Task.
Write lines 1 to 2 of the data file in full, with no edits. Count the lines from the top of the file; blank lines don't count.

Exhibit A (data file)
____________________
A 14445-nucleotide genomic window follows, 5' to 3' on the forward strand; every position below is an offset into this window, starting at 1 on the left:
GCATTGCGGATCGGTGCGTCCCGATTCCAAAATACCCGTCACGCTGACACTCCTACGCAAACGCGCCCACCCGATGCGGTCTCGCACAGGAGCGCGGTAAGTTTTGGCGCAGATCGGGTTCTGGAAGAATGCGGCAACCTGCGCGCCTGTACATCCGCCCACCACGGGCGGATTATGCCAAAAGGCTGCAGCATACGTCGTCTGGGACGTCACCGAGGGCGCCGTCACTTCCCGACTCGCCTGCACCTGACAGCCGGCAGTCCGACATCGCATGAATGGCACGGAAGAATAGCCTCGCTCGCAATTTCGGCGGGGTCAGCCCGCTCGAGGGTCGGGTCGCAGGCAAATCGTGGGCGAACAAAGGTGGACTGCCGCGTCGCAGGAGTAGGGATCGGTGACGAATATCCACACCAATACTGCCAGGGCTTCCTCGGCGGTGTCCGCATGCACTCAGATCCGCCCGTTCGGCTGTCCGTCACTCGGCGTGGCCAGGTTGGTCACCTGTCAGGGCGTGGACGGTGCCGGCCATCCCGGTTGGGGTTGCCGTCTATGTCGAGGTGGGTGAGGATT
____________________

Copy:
A 14445-nucleotide genomic window follows, 5' to 3' on the forward strand; every position below is an offset into this window, starting at 1 on the left:
GCATTGCGGATCGGTGCGTCCCGATTCCAAAATACCCGTCACGCTGACACTCCTACGCAAACGCGCCCACCCGATGCGGTCTCGCACAGGAGCGCGGTAAGTTTTGGCGCAGATCGGGTTCTGGAAGAATGCGGCAACCTGCGCGCCTGTACATCCGCCCACCACGGGCGGATTATGCCAAAAGGCTGCAGCATACGTCGTCTGGGACGTCACCGAGGGCGCCGTCACTTCCCGACTCGCCTGCACCTGACAGCCGGCAGTCCGACATCGCATGAATGGCACGGAAGAATAGCCTCGCTCGCAATTTCGGCGGGGTCAGCCCGCTCGAGGGTCGGGTCGCAGGCAAATCGTGGGCGAACAAAGGTGGACTGCCGCGTCGCAGGAGTAGGGATCGGTGACGAATATCCACACCAATACTGCCAGGGCTTCCTCGGCGGTGTCCGCATGCACTCAGATCCGCCCGTTCGGCTGTCCGTCACTCGGCGTGGCCAGGTTGGTCACCTGTCAGGGCGTGGACGGTGCCGGCCATCCCGGTTGGGGTTGCCGTCTATGTCGAGGTGGGTGAGGATT